History of Mother’s Day

Mother’s day is a holiday honoring motherhood that is observed forms throughout the world and always occurs on the second Sunday of May. The American incarnation of Mother’s Day was created by Anna Jarvis in 1908 and became an official U.S. holiday in 1914. This years mothers day will be on Sunday, May the 12th but it is celebrated on various days on many parts in the world most commonly in the months of March or May, like in Norway it is on the second Sunday of February . But founder Jarvis herself regretted this and expressed views of how that was never her intention then later tried removing it from the calendar but she didn’t . Today people all over the world celebrate it presenting moms with flowers, cards and other gifts for mothers all over the world.

Celebrations of Mother’s Day can be traced back to the ancient Greek and Romans, who held festivals in honor of the mother goddesses Rhea and Cybele, but the clearest modern precedent for Mother’s Day is the early Christian Festival known as “Mothering Sunday“. Once a major tradition in the United Kingdom and parts of Europe, this fell on the fourth Sunday in Lent and was originally seen at the time when the faithful would return to their “Mother Church”-the main church in the vicinity of their home-for a special service. Over time the Mothering Sunday tradition shifted into a more secular holiday, and children presented their mothers with flowers and other tokens of appreciation. This custom eventually faded into popularity before merging with the American Mother’s Day in the 1930s and 1940s. This would become the famous holiday we know as Mothers Day.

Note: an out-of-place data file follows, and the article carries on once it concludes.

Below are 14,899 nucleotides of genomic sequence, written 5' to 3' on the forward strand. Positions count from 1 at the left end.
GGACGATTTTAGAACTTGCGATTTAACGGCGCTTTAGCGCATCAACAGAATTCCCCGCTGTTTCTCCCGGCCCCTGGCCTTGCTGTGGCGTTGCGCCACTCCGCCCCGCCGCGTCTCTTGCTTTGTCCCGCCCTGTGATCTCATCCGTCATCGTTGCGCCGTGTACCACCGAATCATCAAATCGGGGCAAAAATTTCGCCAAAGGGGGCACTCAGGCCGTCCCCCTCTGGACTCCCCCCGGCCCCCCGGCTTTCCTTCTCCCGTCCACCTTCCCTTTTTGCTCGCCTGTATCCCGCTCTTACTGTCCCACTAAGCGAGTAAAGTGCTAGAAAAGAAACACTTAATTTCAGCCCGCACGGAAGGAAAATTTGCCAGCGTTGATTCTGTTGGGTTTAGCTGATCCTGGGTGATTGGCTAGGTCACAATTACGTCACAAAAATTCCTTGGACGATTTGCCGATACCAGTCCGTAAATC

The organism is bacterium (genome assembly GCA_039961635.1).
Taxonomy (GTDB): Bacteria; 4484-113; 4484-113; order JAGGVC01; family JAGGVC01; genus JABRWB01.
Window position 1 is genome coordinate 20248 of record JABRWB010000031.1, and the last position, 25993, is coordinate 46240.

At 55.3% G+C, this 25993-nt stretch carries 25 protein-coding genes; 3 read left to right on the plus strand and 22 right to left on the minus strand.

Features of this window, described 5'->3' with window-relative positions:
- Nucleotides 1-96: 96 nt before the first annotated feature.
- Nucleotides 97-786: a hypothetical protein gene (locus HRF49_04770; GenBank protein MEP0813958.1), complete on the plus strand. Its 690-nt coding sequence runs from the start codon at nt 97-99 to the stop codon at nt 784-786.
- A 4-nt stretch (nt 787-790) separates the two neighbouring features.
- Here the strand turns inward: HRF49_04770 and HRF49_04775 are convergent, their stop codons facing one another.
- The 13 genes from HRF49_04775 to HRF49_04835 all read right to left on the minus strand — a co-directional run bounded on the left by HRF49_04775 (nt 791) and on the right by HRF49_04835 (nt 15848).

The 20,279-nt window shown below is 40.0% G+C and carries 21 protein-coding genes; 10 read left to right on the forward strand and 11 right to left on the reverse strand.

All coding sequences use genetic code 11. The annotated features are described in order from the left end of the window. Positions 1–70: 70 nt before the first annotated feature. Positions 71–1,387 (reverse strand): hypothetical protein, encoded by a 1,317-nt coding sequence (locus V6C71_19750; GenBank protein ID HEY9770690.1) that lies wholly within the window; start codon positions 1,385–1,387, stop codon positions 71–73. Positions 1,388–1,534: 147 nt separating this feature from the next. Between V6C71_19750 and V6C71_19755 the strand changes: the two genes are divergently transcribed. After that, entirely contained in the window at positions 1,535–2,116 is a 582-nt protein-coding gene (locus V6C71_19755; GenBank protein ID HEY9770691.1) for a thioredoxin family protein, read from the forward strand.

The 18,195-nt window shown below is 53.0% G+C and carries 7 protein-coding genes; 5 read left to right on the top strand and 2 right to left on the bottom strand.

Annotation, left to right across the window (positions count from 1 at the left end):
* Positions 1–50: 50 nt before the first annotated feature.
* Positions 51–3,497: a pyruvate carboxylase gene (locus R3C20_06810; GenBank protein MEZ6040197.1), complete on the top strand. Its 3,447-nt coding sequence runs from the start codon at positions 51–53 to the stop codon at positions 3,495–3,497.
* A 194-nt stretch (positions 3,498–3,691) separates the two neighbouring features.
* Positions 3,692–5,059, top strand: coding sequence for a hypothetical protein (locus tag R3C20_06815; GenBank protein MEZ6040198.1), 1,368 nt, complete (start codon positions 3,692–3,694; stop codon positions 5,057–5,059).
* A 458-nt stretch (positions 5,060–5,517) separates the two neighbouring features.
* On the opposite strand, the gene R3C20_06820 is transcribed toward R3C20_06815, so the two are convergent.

Anna Jarvis was the daughter of Anna Reeves Jarvis but when she died in 1905, Anna Jarvis conceived of Mother’s Day as a way of honoring the sacrifices mothers made for their children. After gaining financial background from a Philadelphia department store owner named John Wanamaker, in May 1908 she organized the first official Mother’s Day celebration at a Methodist church in Grafton, West Virginia and thousands of people attended event at one of Wanamaker’s stores in Philadelphia. After the success of the first Mother’s Day, Jarvis who remained unmarried and childless her whole life, she was resolved to see her holiday on the national calendar and arguing that American holidays were biased toward male achievements, she started a massive letter writing campaign to newspapers and prominent politicians urging the adoption of the day to honor motherhood. By 1912 many states, towns, and churches had adopted mother’s day as an annual holiday and Jarvis had established the Mother’s Day international association to help promote her cause .Then it paid off in 1914 when President Woodrow Wilson signed a measure officially establishing the second Sunday as Mother’s Day.

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